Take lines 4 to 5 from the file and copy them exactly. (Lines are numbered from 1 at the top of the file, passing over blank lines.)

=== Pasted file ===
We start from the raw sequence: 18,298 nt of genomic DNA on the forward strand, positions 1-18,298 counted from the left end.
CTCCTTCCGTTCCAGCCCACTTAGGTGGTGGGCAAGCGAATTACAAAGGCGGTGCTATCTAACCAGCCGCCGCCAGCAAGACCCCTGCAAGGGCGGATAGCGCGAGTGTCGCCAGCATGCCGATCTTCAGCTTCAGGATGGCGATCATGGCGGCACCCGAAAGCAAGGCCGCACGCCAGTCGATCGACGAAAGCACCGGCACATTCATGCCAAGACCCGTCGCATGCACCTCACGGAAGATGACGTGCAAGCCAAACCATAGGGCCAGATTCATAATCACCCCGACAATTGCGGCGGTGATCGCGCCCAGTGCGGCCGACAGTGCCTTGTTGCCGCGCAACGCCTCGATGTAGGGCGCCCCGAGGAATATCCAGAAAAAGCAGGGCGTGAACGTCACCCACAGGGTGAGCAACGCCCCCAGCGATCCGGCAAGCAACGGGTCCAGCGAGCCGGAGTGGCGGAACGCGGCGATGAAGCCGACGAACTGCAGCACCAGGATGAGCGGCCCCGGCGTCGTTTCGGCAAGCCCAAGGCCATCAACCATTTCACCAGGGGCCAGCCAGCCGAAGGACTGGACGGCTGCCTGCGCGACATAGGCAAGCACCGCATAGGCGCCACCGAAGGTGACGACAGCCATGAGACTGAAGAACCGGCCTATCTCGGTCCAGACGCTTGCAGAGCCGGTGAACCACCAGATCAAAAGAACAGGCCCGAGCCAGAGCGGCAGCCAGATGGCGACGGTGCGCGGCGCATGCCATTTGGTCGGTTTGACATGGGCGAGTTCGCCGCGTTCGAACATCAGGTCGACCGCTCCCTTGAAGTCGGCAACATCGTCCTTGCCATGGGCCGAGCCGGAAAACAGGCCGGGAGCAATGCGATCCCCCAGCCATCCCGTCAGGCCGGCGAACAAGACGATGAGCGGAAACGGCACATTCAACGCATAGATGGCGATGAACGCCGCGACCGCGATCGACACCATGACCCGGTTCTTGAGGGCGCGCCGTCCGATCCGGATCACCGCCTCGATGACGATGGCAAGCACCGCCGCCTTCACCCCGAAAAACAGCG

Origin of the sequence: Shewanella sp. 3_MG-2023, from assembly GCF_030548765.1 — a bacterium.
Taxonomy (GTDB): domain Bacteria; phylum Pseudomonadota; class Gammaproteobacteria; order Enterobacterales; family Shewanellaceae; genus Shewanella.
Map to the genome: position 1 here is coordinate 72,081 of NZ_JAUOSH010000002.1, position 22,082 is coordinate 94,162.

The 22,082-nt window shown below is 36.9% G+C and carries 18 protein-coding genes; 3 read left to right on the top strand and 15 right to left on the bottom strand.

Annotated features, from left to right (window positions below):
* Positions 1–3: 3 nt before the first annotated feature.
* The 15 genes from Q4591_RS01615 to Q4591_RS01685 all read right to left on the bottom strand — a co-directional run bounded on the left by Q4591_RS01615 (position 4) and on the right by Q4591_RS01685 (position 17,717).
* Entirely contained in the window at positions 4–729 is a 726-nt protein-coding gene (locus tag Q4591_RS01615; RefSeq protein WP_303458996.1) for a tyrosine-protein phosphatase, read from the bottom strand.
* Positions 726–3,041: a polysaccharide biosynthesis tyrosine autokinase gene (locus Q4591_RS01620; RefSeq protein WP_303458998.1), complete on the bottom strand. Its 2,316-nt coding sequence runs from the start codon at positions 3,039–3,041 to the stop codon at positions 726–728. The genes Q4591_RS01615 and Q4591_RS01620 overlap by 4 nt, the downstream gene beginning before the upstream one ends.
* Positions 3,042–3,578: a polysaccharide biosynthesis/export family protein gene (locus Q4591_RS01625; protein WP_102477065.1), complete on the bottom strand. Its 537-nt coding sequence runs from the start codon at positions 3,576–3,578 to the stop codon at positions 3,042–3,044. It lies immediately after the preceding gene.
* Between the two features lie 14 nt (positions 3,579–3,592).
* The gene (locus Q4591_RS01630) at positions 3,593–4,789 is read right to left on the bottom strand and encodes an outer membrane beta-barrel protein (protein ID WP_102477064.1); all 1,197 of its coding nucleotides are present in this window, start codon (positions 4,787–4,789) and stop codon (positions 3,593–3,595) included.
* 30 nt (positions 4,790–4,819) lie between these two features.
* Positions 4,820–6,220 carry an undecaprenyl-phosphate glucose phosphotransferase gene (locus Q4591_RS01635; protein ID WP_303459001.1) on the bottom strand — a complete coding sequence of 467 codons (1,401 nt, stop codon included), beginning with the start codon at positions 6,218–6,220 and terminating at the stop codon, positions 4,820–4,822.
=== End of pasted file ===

Taxonomy (GTDB): domain Bacteria; phylum Pseudomonadota; class Gammaproteobacteria; order Enterobacterales; family Shewanellaceae; genus Shewanella.
Map to the genome: position 1 here is coordinate 72,081 of NZ_JAUOSH010000002.1, position 22,082 is coordinate 94,162.